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Pressing matters: Optimizing pressing operations in pulp and paper manufacturing

Strategies to improve pressing operations and a look at how this impacts carbon emissions

March 29, 2022
By J. David McDonald

Figure 1: The initial web moisture, m0 (weight of water divided by weight of fibre) is reduced to m by pressing. Nip load divided by machine speed (V) gives the press impulse, I. Images: J. David McDonald.

Drying is the most energy-intensive operation in the pulp and paper manufacturing process. Agenda 2020 (now APPTI) estimated that the paper industry in the United States alone consumed 400 million GJ/year of energy to dry paper at a cost of $1.5 billion [1]. Given this cost and environmental impact, reduction in drying by increased pressing is a critical objective of the industry. For this reason, APPTI set the ambitious goal of reaching 65 percent solids entering the dryer section. Considering that the current level of dryness after the press section ranges from 45 to 55 percent, and there are over 10,000 paper mills in the world, even a small improvement would have a significant impact on the world’s carbon emissions. 

Modelling pressing

The first step in improving pressing is understanding the factors that control it. Pressing is a non-linear process having many inter-related variables, making it difficult to study. Moreover, the process takes place in a matter of milliseconds over distances of a few centimetres, making it the proverbial black box. A mathematical model is necessary to untangle this process.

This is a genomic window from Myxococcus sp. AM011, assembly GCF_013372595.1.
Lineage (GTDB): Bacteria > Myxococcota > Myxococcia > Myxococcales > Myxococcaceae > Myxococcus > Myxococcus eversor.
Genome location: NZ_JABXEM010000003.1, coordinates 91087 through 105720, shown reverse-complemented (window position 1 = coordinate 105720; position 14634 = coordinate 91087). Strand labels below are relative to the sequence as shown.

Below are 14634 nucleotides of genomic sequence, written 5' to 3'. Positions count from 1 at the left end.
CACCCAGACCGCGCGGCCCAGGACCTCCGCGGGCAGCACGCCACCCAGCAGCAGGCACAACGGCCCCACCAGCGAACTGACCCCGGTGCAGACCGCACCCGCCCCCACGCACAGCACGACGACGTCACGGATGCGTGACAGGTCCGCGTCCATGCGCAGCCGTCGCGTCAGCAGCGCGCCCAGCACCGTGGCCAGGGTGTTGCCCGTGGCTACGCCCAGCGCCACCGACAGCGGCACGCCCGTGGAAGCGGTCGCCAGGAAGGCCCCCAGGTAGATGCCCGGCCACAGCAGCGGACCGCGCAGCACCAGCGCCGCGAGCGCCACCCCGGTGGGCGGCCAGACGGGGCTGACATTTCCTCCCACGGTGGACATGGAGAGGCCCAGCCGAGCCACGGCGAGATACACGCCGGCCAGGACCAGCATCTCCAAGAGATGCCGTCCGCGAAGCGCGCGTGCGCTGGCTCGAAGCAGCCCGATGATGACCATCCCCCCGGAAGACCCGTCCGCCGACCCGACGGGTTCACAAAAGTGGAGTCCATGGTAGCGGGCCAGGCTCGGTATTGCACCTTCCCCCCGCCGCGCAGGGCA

There has been a long history of modelling pressing. Pressing exerts pressure on wet webs causing water to flow from the web into the felt(s) and cavities in the backing roll(s) (Figure 1). Because the web is mostly water, early models assumed that initially pressure was exerted on the water between fibres and as the water was removed, pressure shifted from water to fibres which provided structural support. However, this approach had serious shortcomings. For example, it did not predict the widely held observation that press impulse (pressure multiplied by time or the equivalent, line load divided by speed) accounted for most water removal over a wide range. The problem occurred because fibres are not solid, impermeable cylinders. Rather, they are porous flexible structures containing substantial water. Applied pressure acts not only on the water between fibres but also on water inside fibres by pressing on their flexible walls. As water is removed in pressing, water facing low resistance flows out first, followed by water facing higher resistance in smaller channels between fibres, and then from the increasingly smaller pores from within fibres. In short, the problem is one of decreasing permeability. This has been successfully modelled by a Decreasing Permeability Model (DPM) [2]. 


In addition to permeability, two other important factors govern pressing. First, there is a limit to the amount of water that can be removed by pressing. The web reaches an equilibrium moisture when pressure is applied for a very long time [3]. Second, when pressure is released, some water expelled from the web may flow back into the web or simply stay with the web when separated from the felt. These actions are termed rewet [4].